Is bioethics fading away?

The etymological roots of the word “bioethics” suggest that its subject is the principles governing the morality of dealing with life, especially human life. For a word coined to describe a new discipline in about 1970, it has had a good run. But according to a commentary in Nature by a sociologist at the University of Cambridge, it may have done its dash.

Sarah Franklin’s contribution to essays marking the 150th anniversary of Nature charts the rise and decline of the field of bioethics. It meanders through Darwinism and eugenics, and it concludes with the ominous (for bioethicists)… MORE

Medical ethics: too important to leave to doctors

In an article earlier this year in the Journal of Medical Ethics and in a book to be published next year, Rosamond Rhodes, of the Icahn School of Medicine at Mount Sinai, New York, argued that medical ethics is its own domain, with its own laws.

“The ethics of medicine is internal to the profession: it is constructed by the profession and for the profession, and needs to be continually critiqued, revised and reaffirmed by the profession.”

It was a controversial thesis and it has been attacked, also in the JME, by Søren Holm,… MORE

Beauchamp and Childress’s principlism turns 40

Tom Beauchamp and James Childress’s 1979 tome Principles of Biomedical Ethics (PBE) is widely seen as the most influential work of bioethics scholarship produced in the 20th Century. The four principles articulated in Beachamp and Childress’s famous textbook -- respect for autonomy, beneficence, non-maleficence and justice -- have become a touchstone for the validity and soundness of any bioethical argument. Indeed, as American ethicist Jonathan Moreno recently wrote, “it is hard to imagine what bioethics would be like without Principles of Biomedical Ethics”.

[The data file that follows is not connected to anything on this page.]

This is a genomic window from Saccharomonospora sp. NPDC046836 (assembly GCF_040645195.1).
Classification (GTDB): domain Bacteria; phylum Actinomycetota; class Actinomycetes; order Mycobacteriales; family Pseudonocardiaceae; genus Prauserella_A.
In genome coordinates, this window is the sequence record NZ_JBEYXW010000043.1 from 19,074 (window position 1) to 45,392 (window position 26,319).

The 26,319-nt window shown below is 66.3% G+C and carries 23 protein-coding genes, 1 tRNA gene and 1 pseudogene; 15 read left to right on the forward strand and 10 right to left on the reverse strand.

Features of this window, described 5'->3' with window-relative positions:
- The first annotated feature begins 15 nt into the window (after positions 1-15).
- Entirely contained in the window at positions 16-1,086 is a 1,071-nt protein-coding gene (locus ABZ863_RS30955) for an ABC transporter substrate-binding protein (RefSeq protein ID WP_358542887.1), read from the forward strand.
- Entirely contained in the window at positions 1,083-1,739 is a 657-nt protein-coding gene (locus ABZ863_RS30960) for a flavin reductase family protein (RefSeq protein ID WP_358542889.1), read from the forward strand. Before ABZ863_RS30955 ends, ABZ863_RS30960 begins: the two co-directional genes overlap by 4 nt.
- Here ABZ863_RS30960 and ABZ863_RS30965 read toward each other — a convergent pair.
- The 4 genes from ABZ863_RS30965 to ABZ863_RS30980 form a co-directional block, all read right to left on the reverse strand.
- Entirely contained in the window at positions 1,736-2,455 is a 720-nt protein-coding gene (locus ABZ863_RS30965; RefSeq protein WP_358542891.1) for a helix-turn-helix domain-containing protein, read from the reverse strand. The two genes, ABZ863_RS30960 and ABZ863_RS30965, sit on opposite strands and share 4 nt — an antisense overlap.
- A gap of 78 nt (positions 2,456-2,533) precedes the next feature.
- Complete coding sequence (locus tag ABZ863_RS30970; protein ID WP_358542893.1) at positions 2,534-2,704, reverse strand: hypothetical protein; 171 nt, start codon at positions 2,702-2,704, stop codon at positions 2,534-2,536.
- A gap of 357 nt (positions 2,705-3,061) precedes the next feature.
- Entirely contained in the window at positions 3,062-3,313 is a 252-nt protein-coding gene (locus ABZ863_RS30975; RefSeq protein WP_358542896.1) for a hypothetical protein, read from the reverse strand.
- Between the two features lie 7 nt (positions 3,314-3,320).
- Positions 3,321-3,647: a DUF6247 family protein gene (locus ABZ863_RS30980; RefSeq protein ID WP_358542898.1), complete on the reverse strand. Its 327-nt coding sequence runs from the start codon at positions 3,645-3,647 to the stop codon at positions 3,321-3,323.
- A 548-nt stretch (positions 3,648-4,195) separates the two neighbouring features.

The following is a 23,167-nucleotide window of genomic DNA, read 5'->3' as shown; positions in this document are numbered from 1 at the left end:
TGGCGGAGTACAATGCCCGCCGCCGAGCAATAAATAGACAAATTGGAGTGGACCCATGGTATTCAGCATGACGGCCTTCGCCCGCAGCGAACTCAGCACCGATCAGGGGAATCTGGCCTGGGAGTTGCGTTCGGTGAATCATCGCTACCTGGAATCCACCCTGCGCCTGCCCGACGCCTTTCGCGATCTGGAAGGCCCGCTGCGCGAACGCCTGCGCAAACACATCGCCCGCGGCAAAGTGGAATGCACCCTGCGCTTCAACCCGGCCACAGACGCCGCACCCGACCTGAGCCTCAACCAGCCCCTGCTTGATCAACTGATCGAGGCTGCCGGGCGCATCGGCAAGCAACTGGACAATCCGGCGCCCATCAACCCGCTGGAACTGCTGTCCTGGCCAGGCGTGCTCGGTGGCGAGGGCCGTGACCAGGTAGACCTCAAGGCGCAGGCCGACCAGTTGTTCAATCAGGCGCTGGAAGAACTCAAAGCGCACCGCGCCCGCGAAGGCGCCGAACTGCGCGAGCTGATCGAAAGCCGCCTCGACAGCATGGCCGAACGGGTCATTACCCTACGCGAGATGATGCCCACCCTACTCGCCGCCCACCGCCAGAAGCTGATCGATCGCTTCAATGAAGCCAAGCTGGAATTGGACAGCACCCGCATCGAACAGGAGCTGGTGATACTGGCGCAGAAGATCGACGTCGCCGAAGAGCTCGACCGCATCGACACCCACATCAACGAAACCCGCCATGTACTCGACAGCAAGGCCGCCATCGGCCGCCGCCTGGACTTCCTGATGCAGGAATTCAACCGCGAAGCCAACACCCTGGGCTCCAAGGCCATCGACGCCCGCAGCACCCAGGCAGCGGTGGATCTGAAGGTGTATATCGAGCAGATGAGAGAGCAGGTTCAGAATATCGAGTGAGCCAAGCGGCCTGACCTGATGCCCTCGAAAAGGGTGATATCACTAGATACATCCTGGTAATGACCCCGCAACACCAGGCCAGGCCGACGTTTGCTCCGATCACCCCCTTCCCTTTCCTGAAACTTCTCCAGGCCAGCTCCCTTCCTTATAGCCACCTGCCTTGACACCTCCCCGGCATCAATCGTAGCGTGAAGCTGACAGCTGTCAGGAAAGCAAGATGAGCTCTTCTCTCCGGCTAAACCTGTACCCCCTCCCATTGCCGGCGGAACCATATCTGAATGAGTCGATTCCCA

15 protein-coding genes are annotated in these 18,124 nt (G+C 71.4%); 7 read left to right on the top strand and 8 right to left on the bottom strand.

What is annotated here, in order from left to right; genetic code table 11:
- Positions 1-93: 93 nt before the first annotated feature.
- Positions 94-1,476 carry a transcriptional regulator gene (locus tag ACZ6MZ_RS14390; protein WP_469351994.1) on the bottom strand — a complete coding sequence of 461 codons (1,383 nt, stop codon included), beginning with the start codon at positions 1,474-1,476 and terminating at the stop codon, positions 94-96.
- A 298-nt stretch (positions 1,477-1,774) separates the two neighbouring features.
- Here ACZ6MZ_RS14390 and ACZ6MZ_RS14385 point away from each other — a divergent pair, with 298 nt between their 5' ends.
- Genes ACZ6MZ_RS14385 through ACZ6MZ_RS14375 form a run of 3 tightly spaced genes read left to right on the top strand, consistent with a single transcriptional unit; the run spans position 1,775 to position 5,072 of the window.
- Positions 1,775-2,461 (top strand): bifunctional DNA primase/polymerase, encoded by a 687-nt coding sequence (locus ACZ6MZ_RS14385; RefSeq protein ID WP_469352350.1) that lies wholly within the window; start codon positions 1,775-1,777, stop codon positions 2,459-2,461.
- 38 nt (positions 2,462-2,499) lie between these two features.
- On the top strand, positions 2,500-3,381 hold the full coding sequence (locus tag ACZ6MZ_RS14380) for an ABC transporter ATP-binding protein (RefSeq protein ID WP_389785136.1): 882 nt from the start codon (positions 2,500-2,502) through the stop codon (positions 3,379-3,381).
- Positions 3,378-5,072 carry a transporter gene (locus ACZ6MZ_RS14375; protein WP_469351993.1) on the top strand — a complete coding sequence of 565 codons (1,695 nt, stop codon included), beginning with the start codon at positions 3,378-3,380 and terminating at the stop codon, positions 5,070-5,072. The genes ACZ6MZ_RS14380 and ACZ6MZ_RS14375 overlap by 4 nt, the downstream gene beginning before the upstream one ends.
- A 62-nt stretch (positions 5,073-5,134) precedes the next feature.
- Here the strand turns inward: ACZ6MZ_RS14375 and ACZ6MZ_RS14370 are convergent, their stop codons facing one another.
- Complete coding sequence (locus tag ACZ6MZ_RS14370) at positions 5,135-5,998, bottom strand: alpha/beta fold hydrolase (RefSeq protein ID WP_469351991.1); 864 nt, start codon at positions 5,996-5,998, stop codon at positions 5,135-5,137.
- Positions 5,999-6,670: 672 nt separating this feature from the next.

Beachamp and Childress have written an editorial in the latest edition… MORE

Scientists grow primate embryos for 20 days

Two separate research teams in China have grown primate embryos in vitro for 20 days, in a development that has reignited debate over the 14-day limit on human embryo experimentation. 

The new studies were published this week in Science, and experts in the field are excited about the results. 

Both research groups grew monkey embryos on a gel matrix that supplied higher levels of oxygen than do cells in the womb. This culture technique was developed by researchers from California Institute of Technology in the United States, who in 2016 succeeded in… MORE

Globally, opposition to euthanasia dwarfs end-of-life movements

Jurisdictions which permit assisted suicide or euthanasia suck all the oxygen out of media coverage of this topic. To put the issue in perspective, assisted suicide or euthanasia is only legal in Canada, Belgium, the Netherlands, Switzerland and a handful of American states. Nearly everywhere else, doctors have repudiated it.

As a reminder of this, the World Medical Association has reaffirmed its long-standing policy of opposition to euthanasia and physician-assisted suicide. At its annual Assembly in Tbilisi, Georgia, the WMA adopted a revised Declaration on Euthanasia and Physician-Assisted Suicide. It states:

“The WMA reiterates its strong commitment… MORE

Texas divorce case opposes two views of child transgenders